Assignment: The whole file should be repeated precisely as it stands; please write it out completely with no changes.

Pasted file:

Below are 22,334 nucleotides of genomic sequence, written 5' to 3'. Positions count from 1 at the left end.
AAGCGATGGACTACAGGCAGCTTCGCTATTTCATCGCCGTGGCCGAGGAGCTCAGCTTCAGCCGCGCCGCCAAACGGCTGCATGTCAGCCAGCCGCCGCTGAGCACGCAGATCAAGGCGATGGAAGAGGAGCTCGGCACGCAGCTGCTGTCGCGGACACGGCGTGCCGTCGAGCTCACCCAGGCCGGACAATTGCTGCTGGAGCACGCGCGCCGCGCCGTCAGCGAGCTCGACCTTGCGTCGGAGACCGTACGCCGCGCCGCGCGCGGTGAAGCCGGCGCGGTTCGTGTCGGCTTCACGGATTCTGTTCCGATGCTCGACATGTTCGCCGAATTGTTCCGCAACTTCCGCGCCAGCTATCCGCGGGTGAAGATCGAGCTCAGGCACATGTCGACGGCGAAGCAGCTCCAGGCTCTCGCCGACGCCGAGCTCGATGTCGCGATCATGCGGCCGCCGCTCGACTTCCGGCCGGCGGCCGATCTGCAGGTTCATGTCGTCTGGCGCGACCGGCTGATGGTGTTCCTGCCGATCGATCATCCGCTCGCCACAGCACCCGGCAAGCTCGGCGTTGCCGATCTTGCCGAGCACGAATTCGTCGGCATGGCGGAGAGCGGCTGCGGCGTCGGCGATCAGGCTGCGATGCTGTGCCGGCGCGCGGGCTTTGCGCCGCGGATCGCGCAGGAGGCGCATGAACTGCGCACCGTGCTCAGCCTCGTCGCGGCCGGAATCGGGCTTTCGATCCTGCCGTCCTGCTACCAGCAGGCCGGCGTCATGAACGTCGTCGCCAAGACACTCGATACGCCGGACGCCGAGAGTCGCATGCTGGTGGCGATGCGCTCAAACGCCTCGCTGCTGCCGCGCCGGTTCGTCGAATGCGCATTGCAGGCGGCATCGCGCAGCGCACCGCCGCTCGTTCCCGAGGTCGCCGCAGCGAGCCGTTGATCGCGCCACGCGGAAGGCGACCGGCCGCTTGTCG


Below are 22,334 nucleotides of genomic sequence, written 5' to 3'. Positions count from 1 at the left end.
AAGCGATGGACTACAGGCAGCTTCGCTATTTCATCGCCGTGGCCGAGGAGCTCAGCTTCAGCCGCGCCGCCAAACGGCTGCATGTCAGCCAGCCGCCGCTGAGCACGCAGATCAAGGCGATGGAAGAGGAGCTCGGCACGCAGCTGCTGTCGCGGACACGGCGTGCCGTCGAGCTCACCCAGGCCGGACAATTGCTGCTGGAGCACGCGCGCCGCGCCGTCAGCGAGCTCGACCTTGCGTCGGAGACCGTACGCCGCGCCGCGCGCGGTGAAGCCGGCGCGGTTCGTGTCGGCTTCACGGATTCTGTTCCGATGCTCGACATGTTCGCCGAATTGTTCCGCAACTTCCGCGCCAGCTATCCGCGGGTGAAGATCGAGCTCAGGCACATGTCGACGGCGAAGCAGCTCCAGGCTCTCGCCGACGCCGAGCTCGATGTCGCGATCATGCGGCCGCCGCTCGACTTCCGGCCGGCGGCCGATCTGCAGGTTCATGTCGTCTGGCGCGACCGGCTGATGGTGTTCCTGCCGATCGATCATCCGCTCGCCACAGCACCCGGCAAGCTCGGCGTTGCCGATCTTGCCGAGCACGAATTCGTCGGCATGGCGGAGAGCGGCTGCGGCGTCGGCGATCAGGCTGCGATGCTGTGCCGGCGCGCGGGCTTTGCGCCGCGGATCGCGCAGGAGGCGCATGAACTGCGCACCGTGCTCAGCCTCGTCGCGGCCGGAATCGGGCTTTCGATCCTGCCGTCCTGCTACCAGCAGGCCGGCGTCATGAACGTCGTCGCCAAGACACTCGATACGCCGGACGCCGAGAGTCGCATGCTGGTGGCGATGCGCTCAAACGCCTCGCTGCTGCCGCGCCGGTTCGTCGAATGCGCATTGCAGGCGGCATCGCGCAGCGCACCGCCGCTCGTTCCCGAGGTCGCCGCAGCGAGCCGTTGATCGCGCCACGCGGAAGGCGACCGGCCGCTTGTCG